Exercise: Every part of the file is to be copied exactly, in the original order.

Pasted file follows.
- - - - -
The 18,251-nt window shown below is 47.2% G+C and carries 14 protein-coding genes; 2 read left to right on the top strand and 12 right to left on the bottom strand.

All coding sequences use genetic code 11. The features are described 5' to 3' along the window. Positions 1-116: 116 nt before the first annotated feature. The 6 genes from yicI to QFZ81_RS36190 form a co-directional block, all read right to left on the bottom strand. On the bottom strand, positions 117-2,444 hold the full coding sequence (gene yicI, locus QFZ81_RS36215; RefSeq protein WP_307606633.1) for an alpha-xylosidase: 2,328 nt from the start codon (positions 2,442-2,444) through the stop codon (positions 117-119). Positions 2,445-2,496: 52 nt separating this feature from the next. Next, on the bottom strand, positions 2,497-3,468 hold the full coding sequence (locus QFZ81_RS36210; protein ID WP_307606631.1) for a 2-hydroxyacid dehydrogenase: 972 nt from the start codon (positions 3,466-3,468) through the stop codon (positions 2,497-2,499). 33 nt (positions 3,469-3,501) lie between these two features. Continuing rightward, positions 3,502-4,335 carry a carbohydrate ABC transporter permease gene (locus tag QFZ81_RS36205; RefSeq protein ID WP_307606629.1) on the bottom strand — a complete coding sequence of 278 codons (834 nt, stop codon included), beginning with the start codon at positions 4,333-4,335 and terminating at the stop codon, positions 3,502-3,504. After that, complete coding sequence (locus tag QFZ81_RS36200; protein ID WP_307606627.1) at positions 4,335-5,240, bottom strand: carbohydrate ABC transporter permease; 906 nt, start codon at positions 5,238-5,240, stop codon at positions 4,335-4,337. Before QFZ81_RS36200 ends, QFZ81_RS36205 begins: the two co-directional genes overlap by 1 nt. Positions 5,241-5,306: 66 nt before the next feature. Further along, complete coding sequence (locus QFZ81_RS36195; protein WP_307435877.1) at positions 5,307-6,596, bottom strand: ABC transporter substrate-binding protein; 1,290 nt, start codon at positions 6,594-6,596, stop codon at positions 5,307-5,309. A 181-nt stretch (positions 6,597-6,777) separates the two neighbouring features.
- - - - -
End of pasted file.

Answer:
The 18,251-nt window shown below is 47.2% G+C and carries 14 protein-coding genes; 2 read left to right on the top strand and 12 right to left on the bottom strand.

All coding sequences use genetic code 11. The features are described 5' to 3' along the window. Positions 1-116: 116 nt before the first annotated feature. The 6 genes from yicI to QFZ81_RS36190 form a co-directional block, all read right to left on the bottom strand. On the bottom strand, positions 117-2,444 hold the full coding sequence (gene yicI, locus QFZ81_RS36215; RefSeq protein WP_307606633.1) for an alpha-xylosidase: 2,328 nt from the start codon (positions 2,442-2,444) through the stop codon (positions 117-119). Positions 2,445-2,496: 52 nt separating this feature from the next. Next, on the bottom strand, positions 2,497-3,468 hold the full coding sequence (locus QFZ81_RS36210; protein ID WP_307606631.1) for a 2-hydroxyacid dehydrogenase: 972 nt from the start codon (positions 3,466-3,468) through the stop codon (positions 2,497-2,499). 33 nt (positions 3,469-3,501) lie between these two features. Continuing rightward, positions 3,502-4,335 carry a carbohydrate ABC transporter permease gene (locus tag QFZ81_RS36205; RefSeq protein ID WP_307606629.1) on the bottom strand — a complete coding sequence of 278 codons (834 nt, stop codon included), beginning with the start codon at positions 4,333-4,335 and terminating at the stop codon, positions 3,502-3,504. After that, complete coding sequence (locus tag QFZ81_RS36200; protein ID WP_307606627.1) at positions 4,335-5,240, bottom strand: carbohydrate ABC transporter permease; 906 nt, start codon at positions 5,238-5,240, stop codon at positions 4,335-4,337. Before QFZ81_RS36200 ends, QFZ81_RS36205 begins: the two co-directional genes overlap by 1 nt. Positions 5,241-5,306: 66 nt before the next feature. Further along, complete coding sequence (locus QFZ81_RS36195; protein WP_307435877.1) at positions 5,307-6,596, bottom strand: ABC transporter substrate-binding protein; 1,290 nt, start codon at positions 6,594-6,596, stop codon at positions 5,307-5,309. A 181-nt stretch (positions 6,597-6,777) separates the two neighbouring features.